Tom Riley: That’s one of the most interesting relationships on the show I think, for both me and Black [Ritson], we love playing it. Riario also gets a fantastic arc this season that finishes everything off for him and their relationship is key to it because [Leonardo and Riario] have this grudging respect, they understand one another. They’re both from very similar backgrounds and they want similar things, they just go about it in very different ways. Their loyalty to one another in spite of each other’s actions gets tested this season, particularly in episode six, which is a big Riario and Da Vinci episode.
TVWise: When we left off, the Turkish invasion was moments away and in the closing seconds Da Vinci, who is about to fire on the fleet, realises it’s his mother on the deck of the battleship. How much of an impact does her appearance have on Da Vinci?
Tom Riley: Huge. His decision in that moment is what causes everything the follows. It’s a huge moment for him. He doesn’t quite know what he’s supposed to do and how to behave and everything he’s been looking for over the two seasons is suddenly there right in front of him and he has to make a huge choice, which he does make and it doesn’t necessarily work out well. I wont say what he does, but I will say that her presence has a gigantic impact.
TVWise: Does her appearance also lead to a change in the relationship between Da Vinci and his father?
Tom Riley: Very much so. Seeing her again will shake up a lot of things in his father and their relationship will change before the end.
TVWise: At the end of season two series creator David S. Goyer stepped down from the day-to-day and John Shiban joined as the new showrunner. Can you talk about that process and what if anything changed under the new leadership?
Tom Riley: It really did [change]. David was still pretty hands on. That’s a very David thing, he likes to step back and then the minute he sees that he’s being left out of it he’s “maybe I will have a little bit of fiddle”, so he was definitely involved in the edit and the post and all of that, but the day-to-day as you say was John. It was very interesting because he was very character driven, which we haven’t necessarily had before. So there was a lot of time spent on character stuff and working on the acting, bringing us all in individually to talk about characters, where he wanted it to go and how he wanted the plot to work out. That was quite nice, the feeling that were really delving into making it richer.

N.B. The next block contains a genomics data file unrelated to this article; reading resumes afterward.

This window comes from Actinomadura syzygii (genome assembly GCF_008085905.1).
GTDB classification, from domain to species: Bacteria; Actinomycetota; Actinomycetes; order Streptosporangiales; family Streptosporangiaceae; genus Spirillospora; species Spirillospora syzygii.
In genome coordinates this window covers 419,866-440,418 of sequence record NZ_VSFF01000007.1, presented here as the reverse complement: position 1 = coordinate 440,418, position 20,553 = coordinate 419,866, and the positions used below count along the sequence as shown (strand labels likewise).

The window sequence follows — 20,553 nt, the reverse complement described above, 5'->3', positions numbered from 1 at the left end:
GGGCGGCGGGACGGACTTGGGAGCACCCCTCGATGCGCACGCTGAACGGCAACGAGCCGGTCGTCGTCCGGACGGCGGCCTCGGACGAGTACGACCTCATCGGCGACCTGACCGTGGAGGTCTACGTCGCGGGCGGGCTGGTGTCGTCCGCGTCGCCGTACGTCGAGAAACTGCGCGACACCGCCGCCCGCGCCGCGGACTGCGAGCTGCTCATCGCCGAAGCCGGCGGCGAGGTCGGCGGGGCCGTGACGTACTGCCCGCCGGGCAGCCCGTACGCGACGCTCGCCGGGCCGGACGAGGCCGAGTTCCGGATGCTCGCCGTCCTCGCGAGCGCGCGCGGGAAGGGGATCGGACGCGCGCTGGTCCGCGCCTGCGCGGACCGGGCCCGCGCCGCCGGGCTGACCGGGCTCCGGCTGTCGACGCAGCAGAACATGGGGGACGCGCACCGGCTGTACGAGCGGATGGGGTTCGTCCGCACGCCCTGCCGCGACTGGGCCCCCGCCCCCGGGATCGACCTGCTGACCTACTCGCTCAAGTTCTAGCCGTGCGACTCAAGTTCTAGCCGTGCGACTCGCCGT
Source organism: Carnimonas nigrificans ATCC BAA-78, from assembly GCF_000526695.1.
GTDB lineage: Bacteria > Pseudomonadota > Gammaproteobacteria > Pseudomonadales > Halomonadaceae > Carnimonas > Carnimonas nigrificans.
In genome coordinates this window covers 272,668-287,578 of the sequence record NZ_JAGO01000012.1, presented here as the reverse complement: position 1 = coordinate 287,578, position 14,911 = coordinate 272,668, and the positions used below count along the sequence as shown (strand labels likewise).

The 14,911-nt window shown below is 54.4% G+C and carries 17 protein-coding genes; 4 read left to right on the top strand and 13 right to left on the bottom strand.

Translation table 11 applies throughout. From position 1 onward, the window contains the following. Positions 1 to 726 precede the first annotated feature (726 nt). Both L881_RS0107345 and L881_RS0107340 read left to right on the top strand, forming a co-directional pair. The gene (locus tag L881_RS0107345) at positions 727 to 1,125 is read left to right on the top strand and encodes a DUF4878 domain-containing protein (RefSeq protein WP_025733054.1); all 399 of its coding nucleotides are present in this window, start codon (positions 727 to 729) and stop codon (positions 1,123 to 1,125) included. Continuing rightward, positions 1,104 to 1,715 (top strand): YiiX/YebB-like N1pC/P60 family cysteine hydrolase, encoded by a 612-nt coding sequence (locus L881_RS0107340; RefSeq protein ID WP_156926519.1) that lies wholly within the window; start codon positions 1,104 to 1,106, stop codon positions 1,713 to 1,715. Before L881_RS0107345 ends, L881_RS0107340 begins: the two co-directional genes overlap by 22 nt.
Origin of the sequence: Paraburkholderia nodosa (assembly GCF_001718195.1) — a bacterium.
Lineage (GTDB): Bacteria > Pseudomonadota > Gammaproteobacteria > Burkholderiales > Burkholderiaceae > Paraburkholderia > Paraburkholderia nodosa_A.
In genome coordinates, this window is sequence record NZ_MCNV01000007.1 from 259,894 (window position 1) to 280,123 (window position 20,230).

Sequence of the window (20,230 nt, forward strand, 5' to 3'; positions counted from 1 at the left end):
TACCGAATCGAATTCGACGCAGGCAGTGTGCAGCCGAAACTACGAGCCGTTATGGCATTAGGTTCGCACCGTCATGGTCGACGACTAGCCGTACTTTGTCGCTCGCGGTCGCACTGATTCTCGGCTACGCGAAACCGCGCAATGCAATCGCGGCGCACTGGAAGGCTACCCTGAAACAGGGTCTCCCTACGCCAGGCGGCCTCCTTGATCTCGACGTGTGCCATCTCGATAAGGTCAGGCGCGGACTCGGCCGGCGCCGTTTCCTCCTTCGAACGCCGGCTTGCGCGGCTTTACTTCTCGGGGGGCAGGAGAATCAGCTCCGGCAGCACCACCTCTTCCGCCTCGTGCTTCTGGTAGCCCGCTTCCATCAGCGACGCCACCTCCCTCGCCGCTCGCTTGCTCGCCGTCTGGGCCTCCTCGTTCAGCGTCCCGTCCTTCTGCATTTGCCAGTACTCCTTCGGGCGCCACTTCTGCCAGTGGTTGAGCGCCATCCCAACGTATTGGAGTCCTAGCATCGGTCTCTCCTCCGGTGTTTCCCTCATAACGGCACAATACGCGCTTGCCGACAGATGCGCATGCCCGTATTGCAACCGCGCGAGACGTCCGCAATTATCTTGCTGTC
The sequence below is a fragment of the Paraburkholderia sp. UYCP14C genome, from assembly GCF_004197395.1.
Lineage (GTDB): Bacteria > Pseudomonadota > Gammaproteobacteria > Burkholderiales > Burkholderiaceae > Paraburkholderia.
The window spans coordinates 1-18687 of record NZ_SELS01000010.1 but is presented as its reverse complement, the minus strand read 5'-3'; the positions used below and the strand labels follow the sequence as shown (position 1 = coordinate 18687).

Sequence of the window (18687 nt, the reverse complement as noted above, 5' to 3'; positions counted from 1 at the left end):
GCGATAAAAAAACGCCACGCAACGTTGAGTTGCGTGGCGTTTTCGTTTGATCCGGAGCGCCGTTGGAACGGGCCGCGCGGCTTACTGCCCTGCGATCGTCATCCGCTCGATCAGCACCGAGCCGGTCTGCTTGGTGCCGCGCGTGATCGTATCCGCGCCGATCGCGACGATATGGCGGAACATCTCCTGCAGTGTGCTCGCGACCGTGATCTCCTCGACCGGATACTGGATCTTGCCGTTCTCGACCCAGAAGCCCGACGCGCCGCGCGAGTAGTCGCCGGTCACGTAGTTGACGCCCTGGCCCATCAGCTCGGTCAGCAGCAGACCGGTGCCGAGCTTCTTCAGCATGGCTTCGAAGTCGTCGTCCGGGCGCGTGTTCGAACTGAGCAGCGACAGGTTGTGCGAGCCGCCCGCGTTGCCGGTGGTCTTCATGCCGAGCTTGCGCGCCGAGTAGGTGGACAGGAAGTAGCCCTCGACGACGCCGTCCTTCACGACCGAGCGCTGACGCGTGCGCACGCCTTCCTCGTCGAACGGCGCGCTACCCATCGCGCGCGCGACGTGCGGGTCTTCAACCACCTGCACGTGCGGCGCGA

TVWise: A couple of months ago, Starz CEO Chris Albrecht revealed that this would be the final season. Did you know when you were filming that the show would end with season three?
Tom Riley: We had a vague idea, yeah. We kind of knew we were aiming towards an endgame with this season, because that’s always a sensible thing to do anyway in a third season. Then after we did know for sure, we came back and did some re-shoots to make sure that it was ending properly and in a way the audience deserved rather than leaving people hanging. So by the time we wrapped properly we knew it was pretty much done.
TVWise: Do you think there was room to produce a fourth season?
Tom Riley: There was always the chance that we could end up doing another season should a great idea come around. If there was something that made it feel like the story was worth continuing, we would have done it. But that never really reared its head, so we decided to end on a high rather than [to go on] flogging a dead horse.
Da Vinci’s Demons: The Final Season premiere on FOX UK on Sunday October 25th at 9pm.